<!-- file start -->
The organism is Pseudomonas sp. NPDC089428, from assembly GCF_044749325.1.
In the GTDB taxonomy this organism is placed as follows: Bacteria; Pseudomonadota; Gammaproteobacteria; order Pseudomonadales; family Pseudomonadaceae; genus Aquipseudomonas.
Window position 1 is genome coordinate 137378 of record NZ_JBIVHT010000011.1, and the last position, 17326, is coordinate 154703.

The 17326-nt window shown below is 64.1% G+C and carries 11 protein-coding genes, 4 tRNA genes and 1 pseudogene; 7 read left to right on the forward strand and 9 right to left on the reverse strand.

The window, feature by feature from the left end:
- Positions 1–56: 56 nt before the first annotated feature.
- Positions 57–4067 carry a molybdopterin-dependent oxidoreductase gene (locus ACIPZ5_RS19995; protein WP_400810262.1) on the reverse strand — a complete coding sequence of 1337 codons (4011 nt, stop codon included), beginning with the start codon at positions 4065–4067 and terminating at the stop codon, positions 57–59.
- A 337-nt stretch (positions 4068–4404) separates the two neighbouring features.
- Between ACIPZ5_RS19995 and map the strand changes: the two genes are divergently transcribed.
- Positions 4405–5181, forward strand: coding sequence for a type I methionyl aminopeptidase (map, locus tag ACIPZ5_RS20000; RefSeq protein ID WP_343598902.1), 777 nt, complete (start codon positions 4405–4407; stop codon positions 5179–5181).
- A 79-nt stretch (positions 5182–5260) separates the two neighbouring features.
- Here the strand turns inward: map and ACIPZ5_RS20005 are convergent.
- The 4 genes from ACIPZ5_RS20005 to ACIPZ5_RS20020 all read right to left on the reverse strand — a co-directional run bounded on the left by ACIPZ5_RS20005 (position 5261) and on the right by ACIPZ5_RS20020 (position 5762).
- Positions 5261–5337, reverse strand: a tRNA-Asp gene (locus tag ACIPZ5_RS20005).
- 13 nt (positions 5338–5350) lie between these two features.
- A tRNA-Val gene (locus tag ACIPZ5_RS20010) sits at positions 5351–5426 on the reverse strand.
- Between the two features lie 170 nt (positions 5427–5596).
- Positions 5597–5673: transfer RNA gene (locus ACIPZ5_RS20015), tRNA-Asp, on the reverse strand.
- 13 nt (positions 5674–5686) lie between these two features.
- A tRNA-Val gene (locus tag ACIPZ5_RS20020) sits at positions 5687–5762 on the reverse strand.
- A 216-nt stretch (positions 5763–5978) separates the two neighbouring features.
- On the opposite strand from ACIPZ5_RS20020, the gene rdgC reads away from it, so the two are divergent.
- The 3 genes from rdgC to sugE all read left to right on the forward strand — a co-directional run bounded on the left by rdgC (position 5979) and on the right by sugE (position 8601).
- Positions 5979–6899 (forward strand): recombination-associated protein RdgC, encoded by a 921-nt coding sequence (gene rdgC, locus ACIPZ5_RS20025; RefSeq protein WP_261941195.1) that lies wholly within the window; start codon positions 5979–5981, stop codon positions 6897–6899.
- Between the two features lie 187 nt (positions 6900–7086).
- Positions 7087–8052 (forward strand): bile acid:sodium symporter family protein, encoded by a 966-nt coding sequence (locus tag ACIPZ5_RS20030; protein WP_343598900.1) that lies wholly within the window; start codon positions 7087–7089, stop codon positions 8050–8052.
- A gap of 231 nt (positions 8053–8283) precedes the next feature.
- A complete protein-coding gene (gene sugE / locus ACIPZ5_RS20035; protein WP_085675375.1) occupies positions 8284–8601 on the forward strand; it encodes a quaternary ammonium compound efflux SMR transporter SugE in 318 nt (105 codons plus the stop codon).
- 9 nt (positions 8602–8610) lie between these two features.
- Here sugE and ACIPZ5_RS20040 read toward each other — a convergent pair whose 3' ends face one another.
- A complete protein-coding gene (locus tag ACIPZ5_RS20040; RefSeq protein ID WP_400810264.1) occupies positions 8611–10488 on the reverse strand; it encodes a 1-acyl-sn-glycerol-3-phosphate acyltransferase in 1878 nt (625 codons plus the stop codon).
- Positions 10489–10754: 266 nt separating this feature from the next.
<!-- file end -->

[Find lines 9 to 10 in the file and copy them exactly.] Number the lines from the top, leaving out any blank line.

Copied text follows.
- Between ACIPZ5_RS19995 and map the strand changes: the two genes are divergently transcribed.
- Positions 4405–5181, forward strand: coding sequence for a type I methionyl aminopeptidase (map, locus tag ACIPZ5_RS20000; RefSeq protein ID WP_343598902.1), 777 nt, complete (start codon positions 4405–4407; stop codon positions 5179–5181).